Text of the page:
From Library Journal:
“A classic late bloomer who moves out of her sheltered home at age 29, Barbara Orsini seems like an unlikely heroine. But her job at a community mental health center, love for a black graduate student from the West Indies, acceptance of a troubled nephew, and work on a community opera open her up to a wider world than she had ever imagined. Over time, she shows in simple words and acts how love and compassion can overcome bias and fear. The tale is told in a first-person conversational tone, so readers feel that they are having a long coffee break with Barbara. Although many “feel good” books lack substance and those with political messages may be simplistic or overly didactic, this example is realistic, subtly artistic, and inspirational. It shows that even in an increasingly intolerant age, one person can make a difference. Strongly recommended for all adult readers and mature teens.
– Jim Dwyer, California State Univ. at Chico
From Kirkus Reviews:
In this gentle tale, Strong (Ourselves, 1971) inhabits the mind and body of a working-class Italian-American woman from the slums of Boston to tell of her awakening to the realities of politics, poverty, and child abuse–as well as to the transformative power of love. Nearly 30 years old, Barbara Orsini finally moves out of her parents’ house and into her own apartment in the working-class Boston district of Stinted Common. She is just a few shabby blocks from the street where she grew up as the fat, endearing baby of a close-knit Italian-American family, yet she finds herself in a turbulent new world. First, there is Paul, a chubby black man from “Saint something in the West Indies” who talks like an Oxford don. Paul fills Barbara with a sense of familiarity yet mystery, and she records the way he talks in an offbeat running journal: “Yesterday morning going to work I wrote on the corner of the shelter of my bus stop but on purpose one of his sentences which he said on my way out the door: It’s not likely to be a terribly pleasant day I fear.” In addition to her budding relationship with Paul, Barbara works as the receptionist at the local counseling center, a job that thrusts her into contact with troubled people from impoverished and oppressed countries around the world. Here, she learns that troubled people–even her own nephew, a battered child–don’t change much. In the end, Barbara’s simple but truthful observations enhance her confidence enough to let her take to the streets to save the counseling center. Finally, too, she finds the inner freedom it takes to describe her great love for Paul to her bigoted Italian mother. Strong’s warmhearted heroine and her family wobble in and out of focus, but her slow blossoming is nonetheless as true and satisfying as fresh bread.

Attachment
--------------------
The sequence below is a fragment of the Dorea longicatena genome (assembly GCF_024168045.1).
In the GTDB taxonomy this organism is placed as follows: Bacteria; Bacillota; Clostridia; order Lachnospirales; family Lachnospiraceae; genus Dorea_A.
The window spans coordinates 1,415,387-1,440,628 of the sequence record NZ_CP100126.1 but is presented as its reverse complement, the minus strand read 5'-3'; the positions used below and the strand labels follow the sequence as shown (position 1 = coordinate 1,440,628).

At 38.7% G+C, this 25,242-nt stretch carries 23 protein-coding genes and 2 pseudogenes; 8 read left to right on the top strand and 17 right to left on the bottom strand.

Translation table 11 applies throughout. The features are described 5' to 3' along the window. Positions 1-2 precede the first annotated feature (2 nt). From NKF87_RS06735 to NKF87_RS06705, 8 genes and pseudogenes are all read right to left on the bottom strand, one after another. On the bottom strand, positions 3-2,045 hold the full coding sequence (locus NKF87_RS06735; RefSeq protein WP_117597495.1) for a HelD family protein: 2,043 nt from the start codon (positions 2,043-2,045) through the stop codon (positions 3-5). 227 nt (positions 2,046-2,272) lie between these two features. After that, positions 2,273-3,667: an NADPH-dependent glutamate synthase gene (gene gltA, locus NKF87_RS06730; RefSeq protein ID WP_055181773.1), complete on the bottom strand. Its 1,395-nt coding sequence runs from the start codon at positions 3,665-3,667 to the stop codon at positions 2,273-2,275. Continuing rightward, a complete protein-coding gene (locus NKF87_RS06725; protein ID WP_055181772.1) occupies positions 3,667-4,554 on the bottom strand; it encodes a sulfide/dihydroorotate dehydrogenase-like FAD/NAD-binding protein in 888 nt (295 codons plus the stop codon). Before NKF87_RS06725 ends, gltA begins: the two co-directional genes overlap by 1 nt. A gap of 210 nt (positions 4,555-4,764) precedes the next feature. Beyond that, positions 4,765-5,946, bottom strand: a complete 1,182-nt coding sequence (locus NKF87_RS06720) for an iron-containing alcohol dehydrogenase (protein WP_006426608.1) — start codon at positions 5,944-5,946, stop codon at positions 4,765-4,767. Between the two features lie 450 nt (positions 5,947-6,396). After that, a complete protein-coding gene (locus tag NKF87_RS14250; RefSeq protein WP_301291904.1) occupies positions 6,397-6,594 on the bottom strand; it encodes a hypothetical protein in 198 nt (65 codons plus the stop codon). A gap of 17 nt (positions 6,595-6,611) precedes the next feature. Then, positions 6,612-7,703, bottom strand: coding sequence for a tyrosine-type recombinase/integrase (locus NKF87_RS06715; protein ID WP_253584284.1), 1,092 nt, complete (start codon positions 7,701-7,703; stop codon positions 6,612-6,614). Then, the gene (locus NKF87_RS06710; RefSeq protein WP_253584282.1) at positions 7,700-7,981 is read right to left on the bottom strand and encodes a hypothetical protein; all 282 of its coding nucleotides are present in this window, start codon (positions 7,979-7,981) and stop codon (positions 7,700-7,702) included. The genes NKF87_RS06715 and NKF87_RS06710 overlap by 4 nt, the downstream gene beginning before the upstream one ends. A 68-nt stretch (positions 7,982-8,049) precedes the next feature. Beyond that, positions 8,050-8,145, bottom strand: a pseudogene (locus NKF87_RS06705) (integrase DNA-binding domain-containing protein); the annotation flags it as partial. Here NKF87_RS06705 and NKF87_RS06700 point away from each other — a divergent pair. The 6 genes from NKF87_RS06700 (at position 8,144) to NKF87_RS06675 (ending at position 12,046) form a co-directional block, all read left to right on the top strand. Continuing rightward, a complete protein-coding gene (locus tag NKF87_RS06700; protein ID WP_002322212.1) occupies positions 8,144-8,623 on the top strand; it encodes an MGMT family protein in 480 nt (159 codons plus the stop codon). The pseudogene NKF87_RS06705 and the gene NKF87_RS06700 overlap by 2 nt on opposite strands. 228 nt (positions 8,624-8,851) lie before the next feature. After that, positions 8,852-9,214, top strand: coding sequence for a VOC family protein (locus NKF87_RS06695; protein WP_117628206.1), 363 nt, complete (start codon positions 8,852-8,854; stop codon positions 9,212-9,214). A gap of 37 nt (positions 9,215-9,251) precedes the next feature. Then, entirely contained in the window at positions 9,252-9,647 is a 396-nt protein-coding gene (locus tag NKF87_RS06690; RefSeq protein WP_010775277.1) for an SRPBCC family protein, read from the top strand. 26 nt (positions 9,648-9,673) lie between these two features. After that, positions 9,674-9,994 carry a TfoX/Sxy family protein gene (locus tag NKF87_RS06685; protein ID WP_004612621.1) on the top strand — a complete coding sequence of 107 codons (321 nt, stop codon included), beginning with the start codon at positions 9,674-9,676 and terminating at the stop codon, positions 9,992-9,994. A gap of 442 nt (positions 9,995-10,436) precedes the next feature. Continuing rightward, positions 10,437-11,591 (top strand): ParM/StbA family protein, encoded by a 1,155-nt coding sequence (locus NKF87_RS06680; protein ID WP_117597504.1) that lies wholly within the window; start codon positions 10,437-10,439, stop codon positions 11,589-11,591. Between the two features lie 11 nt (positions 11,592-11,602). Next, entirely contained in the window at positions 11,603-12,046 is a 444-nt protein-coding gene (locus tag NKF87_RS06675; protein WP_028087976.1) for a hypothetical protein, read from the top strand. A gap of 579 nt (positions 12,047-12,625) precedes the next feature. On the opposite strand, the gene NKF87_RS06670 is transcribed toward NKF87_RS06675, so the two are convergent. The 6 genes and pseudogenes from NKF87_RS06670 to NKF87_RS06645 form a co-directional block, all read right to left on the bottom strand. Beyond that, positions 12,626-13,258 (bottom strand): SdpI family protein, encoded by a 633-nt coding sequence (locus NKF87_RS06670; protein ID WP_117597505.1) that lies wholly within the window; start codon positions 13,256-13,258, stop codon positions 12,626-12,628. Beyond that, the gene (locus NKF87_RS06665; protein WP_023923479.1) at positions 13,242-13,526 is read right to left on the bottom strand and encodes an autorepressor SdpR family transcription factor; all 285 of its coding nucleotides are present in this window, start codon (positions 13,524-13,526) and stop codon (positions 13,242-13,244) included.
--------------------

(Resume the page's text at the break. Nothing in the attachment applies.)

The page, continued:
You can find the book on Amazon here: Secret Words.